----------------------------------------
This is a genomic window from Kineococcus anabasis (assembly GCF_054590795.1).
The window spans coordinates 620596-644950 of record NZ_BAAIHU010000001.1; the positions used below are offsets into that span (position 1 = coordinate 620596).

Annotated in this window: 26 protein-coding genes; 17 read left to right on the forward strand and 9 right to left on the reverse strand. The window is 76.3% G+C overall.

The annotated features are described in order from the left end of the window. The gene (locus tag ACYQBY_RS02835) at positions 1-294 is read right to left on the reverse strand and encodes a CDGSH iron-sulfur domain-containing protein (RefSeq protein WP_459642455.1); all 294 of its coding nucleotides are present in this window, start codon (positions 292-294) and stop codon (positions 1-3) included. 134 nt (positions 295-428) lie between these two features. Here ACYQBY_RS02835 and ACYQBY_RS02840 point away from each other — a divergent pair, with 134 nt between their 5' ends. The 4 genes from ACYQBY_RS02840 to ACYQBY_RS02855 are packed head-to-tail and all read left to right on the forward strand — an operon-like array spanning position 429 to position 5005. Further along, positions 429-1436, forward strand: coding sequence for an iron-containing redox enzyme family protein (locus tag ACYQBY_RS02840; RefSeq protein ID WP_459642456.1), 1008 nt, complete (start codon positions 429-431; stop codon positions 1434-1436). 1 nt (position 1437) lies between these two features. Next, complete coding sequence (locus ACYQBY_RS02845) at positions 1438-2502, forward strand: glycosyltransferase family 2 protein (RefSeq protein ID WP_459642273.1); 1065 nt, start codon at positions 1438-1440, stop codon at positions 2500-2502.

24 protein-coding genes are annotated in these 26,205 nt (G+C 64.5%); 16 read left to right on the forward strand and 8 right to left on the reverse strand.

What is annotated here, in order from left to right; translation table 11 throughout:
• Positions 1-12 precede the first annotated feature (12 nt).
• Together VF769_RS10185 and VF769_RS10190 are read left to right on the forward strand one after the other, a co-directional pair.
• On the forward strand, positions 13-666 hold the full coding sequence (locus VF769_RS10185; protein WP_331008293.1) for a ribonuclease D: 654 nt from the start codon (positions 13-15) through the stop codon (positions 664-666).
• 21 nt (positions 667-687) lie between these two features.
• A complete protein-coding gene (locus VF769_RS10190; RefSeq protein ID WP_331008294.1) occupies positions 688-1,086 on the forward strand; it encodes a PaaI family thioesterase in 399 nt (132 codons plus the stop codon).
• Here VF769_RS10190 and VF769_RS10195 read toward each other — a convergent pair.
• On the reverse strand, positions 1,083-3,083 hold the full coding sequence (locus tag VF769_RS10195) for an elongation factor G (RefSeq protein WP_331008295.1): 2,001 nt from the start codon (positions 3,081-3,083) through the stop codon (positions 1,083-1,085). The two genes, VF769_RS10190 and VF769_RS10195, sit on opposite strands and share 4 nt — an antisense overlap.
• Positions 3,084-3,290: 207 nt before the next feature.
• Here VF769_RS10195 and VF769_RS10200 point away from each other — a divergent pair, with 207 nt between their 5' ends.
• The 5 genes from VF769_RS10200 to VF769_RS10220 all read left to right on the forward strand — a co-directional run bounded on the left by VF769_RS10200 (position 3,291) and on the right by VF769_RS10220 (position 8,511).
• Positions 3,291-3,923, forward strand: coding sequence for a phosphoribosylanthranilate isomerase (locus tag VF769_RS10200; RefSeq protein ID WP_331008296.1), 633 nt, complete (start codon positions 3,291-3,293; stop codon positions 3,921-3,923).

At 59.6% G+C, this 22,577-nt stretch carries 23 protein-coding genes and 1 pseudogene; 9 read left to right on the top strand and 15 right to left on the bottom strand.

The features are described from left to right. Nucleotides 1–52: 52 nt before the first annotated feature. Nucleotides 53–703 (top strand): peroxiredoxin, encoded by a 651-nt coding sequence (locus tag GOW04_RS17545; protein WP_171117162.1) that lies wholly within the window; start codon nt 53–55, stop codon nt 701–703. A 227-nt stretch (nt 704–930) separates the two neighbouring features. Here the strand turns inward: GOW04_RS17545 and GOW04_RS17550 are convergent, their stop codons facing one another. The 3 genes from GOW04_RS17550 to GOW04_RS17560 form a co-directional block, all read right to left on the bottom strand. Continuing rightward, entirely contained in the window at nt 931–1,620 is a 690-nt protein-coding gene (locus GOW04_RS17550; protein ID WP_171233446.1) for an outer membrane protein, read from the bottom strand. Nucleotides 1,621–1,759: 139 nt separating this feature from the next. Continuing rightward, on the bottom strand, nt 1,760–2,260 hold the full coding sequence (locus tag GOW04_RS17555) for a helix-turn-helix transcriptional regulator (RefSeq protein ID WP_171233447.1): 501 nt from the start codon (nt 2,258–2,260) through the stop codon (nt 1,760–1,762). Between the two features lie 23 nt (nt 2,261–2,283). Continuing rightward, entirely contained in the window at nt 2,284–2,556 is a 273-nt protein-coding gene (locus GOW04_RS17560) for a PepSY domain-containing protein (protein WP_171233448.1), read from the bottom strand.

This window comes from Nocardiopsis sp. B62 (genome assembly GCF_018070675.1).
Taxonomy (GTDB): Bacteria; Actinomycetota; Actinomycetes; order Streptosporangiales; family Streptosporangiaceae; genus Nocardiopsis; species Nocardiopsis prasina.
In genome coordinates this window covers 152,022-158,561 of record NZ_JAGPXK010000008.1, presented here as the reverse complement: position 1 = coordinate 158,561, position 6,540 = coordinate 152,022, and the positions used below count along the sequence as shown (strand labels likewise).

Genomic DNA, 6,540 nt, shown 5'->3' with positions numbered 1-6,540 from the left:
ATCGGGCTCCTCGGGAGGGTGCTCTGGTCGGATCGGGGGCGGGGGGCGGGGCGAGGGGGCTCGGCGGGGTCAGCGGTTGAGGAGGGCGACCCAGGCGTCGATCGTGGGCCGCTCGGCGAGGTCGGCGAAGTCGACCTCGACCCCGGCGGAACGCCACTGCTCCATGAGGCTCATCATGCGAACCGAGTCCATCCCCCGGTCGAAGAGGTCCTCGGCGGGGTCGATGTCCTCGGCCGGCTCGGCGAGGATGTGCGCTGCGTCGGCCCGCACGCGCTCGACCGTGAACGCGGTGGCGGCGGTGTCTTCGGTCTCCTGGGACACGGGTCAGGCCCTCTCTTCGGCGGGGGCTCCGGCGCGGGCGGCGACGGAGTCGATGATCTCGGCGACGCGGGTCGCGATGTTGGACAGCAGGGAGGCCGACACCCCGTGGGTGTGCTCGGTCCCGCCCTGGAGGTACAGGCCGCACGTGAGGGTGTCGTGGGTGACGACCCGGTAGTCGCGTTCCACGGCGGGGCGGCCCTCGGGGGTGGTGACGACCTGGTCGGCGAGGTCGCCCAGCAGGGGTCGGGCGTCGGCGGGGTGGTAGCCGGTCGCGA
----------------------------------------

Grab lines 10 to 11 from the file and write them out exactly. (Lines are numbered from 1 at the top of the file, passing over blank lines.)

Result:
• 21 nt (positions 667-687) lie between these two features.
• A complete protein-coding gene (locus VF769_RS10190; RefSeq protein ID WP_331008294.1) occupies positions 688-1,086 on the forward strand; it encodes a PaaI family thioesterase in 399 nt (132 codons plus the stop codon).